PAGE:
Things I Know 314 of 365: You can find your thank you package here

Why you're great...
It’s important to let people know you see them. It’s best to do this when you see them at their best.

One of the things I loved doing in the classroom was sending positive notes home to parents and students. It didn’t matter. At the end of the day, or on my planning period, I’d sit down and write out a couple of cards explaining all the goodness I saw in a student, and then I’d drop them in the mail.

It was a practice I learned from Hal Urban, and it was a wonderful way to end the day.

Any time I get to talk to a group of teachers, I encourage them to adopt the practice as their own. A few sentences each day to remind your students and yourself why you love the people in your classroom.

I realize getting the supplies together might seem like the biggest obstacle to sending these notes, so I’ve decided to do the leg work.

The PDF of the document I used to make the cards is here.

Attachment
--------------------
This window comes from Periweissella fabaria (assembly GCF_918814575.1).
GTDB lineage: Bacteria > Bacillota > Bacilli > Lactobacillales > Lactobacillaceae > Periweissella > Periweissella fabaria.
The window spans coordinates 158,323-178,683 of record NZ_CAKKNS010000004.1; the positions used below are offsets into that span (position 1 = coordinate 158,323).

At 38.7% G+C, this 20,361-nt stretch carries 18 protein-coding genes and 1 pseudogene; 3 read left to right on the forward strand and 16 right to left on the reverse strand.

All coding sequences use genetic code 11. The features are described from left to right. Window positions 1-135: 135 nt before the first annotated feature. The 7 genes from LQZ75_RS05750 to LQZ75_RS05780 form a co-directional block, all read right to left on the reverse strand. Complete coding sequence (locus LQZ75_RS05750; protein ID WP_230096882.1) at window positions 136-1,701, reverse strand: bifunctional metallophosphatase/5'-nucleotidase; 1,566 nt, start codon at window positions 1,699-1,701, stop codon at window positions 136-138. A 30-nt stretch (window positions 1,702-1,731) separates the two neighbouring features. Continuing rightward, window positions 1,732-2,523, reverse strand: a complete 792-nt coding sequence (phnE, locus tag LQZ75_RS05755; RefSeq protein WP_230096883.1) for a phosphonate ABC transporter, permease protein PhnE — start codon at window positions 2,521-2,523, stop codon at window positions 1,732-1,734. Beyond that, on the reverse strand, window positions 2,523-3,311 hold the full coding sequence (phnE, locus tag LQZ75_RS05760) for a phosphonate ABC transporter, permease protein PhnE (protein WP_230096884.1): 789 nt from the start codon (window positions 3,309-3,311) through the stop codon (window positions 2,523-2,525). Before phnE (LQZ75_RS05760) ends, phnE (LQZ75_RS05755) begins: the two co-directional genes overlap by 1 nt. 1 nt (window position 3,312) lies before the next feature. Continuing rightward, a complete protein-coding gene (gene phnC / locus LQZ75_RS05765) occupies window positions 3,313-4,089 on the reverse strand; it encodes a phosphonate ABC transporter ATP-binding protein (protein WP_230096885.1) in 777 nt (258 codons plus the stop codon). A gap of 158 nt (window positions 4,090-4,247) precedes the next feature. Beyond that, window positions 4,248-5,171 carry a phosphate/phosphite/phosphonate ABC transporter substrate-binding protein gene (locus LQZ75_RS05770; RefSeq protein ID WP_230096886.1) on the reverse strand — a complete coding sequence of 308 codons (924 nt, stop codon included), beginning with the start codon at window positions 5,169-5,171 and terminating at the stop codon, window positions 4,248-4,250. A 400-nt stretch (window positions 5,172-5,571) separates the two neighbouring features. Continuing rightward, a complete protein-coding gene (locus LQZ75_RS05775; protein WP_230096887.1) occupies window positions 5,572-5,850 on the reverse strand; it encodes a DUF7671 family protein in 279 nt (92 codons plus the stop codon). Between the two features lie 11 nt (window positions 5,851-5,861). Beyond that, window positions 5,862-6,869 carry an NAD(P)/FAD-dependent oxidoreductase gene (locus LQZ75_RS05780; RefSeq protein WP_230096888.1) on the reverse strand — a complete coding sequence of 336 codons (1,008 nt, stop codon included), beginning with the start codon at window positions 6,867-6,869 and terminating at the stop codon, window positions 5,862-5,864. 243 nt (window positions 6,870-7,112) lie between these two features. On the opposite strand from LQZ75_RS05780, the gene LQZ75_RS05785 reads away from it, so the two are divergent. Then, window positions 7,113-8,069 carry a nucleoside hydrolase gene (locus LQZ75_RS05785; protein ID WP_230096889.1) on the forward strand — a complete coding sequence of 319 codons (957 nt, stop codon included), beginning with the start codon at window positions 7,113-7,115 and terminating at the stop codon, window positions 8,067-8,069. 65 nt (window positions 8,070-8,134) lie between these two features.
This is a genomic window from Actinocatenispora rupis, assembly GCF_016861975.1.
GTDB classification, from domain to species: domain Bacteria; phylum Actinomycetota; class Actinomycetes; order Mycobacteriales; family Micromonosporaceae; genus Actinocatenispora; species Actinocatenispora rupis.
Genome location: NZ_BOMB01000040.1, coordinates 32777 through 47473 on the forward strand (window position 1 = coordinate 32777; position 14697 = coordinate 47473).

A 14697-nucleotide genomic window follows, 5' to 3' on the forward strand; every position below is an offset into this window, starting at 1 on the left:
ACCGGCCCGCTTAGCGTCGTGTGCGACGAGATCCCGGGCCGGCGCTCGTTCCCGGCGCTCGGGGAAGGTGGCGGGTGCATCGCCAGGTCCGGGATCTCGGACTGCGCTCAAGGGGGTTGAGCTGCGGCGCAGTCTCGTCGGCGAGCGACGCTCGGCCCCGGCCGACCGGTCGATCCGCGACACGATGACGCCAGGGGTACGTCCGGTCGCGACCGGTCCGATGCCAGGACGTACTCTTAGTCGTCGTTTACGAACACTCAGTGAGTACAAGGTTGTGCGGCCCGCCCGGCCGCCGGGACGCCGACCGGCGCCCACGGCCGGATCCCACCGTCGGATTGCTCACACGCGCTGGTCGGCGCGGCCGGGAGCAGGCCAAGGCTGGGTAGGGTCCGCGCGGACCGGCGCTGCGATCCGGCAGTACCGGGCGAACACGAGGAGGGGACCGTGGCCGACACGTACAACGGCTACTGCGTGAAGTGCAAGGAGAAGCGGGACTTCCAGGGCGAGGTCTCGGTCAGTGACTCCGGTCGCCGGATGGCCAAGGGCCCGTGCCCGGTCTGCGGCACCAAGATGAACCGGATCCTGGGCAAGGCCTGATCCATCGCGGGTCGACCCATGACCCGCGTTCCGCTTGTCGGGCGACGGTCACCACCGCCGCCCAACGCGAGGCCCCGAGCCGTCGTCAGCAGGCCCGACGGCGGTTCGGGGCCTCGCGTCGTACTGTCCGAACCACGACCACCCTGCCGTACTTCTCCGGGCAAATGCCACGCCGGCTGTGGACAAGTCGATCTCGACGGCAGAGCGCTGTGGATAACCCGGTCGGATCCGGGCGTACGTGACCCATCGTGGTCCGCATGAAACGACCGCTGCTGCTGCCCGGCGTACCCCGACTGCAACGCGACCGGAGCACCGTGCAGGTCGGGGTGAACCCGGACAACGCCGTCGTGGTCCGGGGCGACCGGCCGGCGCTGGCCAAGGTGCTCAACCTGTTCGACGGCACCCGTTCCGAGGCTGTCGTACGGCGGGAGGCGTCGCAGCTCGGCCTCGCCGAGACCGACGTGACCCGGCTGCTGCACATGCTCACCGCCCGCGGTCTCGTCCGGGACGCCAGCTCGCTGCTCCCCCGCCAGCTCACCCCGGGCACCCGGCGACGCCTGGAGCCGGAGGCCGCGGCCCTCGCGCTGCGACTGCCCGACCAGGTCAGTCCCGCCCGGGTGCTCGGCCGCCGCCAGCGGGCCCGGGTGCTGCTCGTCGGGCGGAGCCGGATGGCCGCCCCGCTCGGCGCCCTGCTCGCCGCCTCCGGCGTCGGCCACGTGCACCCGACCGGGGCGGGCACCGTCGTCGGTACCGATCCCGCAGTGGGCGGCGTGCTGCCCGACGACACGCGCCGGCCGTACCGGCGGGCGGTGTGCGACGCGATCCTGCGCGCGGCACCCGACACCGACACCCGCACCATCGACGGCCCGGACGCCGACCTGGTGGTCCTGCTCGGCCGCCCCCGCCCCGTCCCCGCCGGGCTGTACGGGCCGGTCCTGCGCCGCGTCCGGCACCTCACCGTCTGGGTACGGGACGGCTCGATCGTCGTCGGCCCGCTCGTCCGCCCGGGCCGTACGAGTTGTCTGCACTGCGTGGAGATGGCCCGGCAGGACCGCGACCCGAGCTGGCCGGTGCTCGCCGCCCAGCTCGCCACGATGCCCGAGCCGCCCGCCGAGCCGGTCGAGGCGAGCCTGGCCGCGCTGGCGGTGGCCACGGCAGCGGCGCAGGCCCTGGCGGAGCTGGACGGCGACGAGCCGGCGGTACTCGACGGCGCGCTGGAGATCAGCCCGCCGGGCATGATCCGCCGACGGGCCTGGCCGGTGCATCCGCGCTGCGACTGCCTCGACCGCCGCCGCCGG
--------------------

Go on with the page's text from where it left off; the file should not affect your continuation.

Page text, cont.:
You can find Staples’s selection of card stock here.

My go-to invitation envelopes are here.

And, if you wanna go crazy, custom design postage from zazzle with your school logo, favorite quote or whatever here.

Having stamps on the envelopes and the cards printed and ready in my desk made all the difference.

Even last semester, as a student, I dropped a few cards in the mail to former students and to people in classes with me when I could tell the going was tough.

We find a million ways to tell people we see the things they’re doing just the wrong side of right. Maybe we could focus on the other side a bit more.


Things I Know 290 of 365: Write a teacher a thank you, and you’ll make their day

Over the next few weeks, I’ll be making some suggestions of possible sources of gifts for the teachers in your life. Some will be products for purchase. Some will be ideas of things to make. All of them will be meant to help remember teachers as worthy of thanks.

At each schools year’s finish, I gave the same assignment. Rather than asking my students to write about what they’d learned in the school year as part of some essay that would be far from cherished and not have the time for attention as our other writing projects had, I had them write a letter.